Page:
Transparency is not a word that comes to mind when trying to track cruise industry investments by private equity firms. With few exceptions, they clam up. Perhaps it is because their investments did not turn out, or more likely, that they made out like bandits.
Apollo Global Management may be on its way to tripling its investment in Prestige and Norwegian Cruise Line since 2007 and 2008. From investments of about $2.5 billion, Apollo has generated returns of about $7 billion, including its remaining shareholding in NCLH. While company executives would not go on record discussing the return, they confirmed through a spokesperson that $7 billion was a “reasonable estimate.”
“We have had a great run with Norwegian; we have been very happy to be invested and support the management team,” said Paul Hackwell, a partner at TPG, which took 25 percent of Apollo’s investment or a 12.5 percent stake in Norwegian in 2008.
According to Per Bjornsen, director V.Ships Leisure, which has consulted equity firms on their cruise investments and inspected ships, there are still many opportunities in the industry. In particular in the expedition cruise market and for new entrants. “
According to sources, private equity firms typically have a five to seven year window to build up a company before selling or taking it public, returning profits to its investors.
Bridgepoint held ownership of Ponant Cruises for only three years, however, before selling to Artemis. Bridgepoint claimed it doubled sales and tripled profits by increasing and upgrading the fleet, geographical expansion of sales and marketing, and the acquisition of Travel Dynamics as a sales distribution channel in North America.
Last year Capitol Acquisition merged with Lindblad Expeditions in a deal valued at approximately $439 million, giving Capitol 50 percent ownership. The transaction also effectively took Lindblad public on the NASDAQ.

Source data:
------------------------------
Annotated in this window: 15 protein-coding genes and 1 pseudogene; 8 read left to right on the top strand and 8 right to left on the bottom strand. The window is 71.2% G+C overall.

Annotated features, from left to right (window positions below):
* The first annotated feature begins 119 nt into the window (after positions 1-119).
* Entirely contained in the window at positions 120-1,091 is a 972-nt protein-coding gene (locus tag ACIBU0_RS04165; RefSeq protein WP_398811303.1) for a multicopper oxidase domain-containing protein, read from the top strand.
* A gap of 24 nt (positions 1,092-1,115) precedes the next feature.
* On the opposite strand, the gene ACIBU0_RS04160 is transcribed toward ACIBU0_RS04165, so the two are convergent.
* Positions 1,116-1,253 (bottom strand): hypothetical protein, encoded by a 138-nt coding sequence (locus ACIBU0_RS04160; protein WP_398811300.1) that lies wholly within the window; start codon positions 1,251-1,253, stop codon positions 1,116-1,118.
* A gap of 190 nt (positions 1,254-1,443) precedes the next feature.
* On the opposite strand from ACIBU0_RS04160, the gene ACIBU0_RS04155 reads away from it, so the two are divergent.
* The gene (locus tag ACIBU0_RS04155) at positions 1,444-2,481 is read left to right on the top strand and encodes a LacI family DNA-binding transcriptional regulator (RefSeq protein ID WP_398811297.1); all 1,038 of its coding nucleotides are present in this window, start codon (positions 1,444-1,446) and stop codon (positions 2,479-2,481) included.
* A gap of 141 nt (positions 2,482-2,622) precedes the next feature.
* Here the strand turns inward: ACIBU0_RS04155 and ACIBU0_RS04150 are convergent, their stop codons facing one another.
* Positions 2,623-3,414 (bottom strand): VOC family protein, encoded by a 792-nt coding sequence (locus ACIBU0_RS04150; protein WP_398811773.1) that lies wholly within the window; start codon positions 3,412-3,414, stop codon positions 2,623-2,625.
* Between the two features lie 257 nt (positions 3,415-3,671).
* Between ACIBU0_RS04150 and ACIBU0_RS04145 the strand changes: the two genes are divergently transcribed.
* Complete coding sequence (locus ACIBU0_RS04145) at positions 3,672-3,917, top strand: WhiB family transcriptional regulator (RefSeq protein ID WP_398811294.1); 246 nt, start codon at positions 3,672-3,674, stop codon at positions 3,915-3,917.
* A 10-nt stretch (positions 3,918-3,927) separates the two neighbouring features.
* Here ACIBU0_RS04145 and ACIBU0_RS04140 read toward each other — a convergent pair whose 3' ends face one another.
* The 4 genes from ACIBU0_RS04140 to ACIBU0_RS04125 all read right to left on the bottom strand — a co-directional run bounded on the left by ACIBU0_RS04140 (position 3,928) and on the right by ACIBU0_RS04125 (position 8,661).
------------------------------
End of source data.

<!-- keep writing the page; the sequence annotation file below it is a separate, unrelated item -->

Since Capitol came aboard, Lindblad has acquired another vessel for $18 million, signed a $94.8 million contract for two newbuilds for coastal cruises and spent approximately $20 million acquiring Natural Habitat, an adventure travel and ecotourism company based in Colorado. Said Chairman Mark Ein:“I don’t expect Habitat to be our last acquisition,” he said. “We have the resources to do much more. I think we have just scratched the surface. We will look at buying like-minded companies that will fit.”
Investing in Hurtigruten, Jon Rosen, a partner in TDR Capital, said that his firm saw opportunities on several levels. “We are believers in the adventure travel trend whereby people look for more unique experiences and more cultural content as well as being active in their free time. We think that is a growing space,” he said. “And we are believers more specifically in the sub-1,000 passenger category of ships. It may not be ultra-luxury, but cater to people looking for a more specialized experience than they will get on the larger, what I would call, white ships.
So far, TDR has provided the capital to acquire and rebuild the Spitsbergen, which entered service this summer, and to begin a refit program of the existing fleet. In addition, Hurtigruten has ordered four new ships.
More recently Madrid-based Springwater Capital acquired a 51 percent share in Pullmantur Cruises from Royal Caribbean, which will retain 49 percent and own the ships that will be leased to the joint venture.
On a potentially bigger scale is Bain Capital’s investment in start-up brand Virgin Cruises with the first of three 2,800-passenger ships slated to enter service in 2020.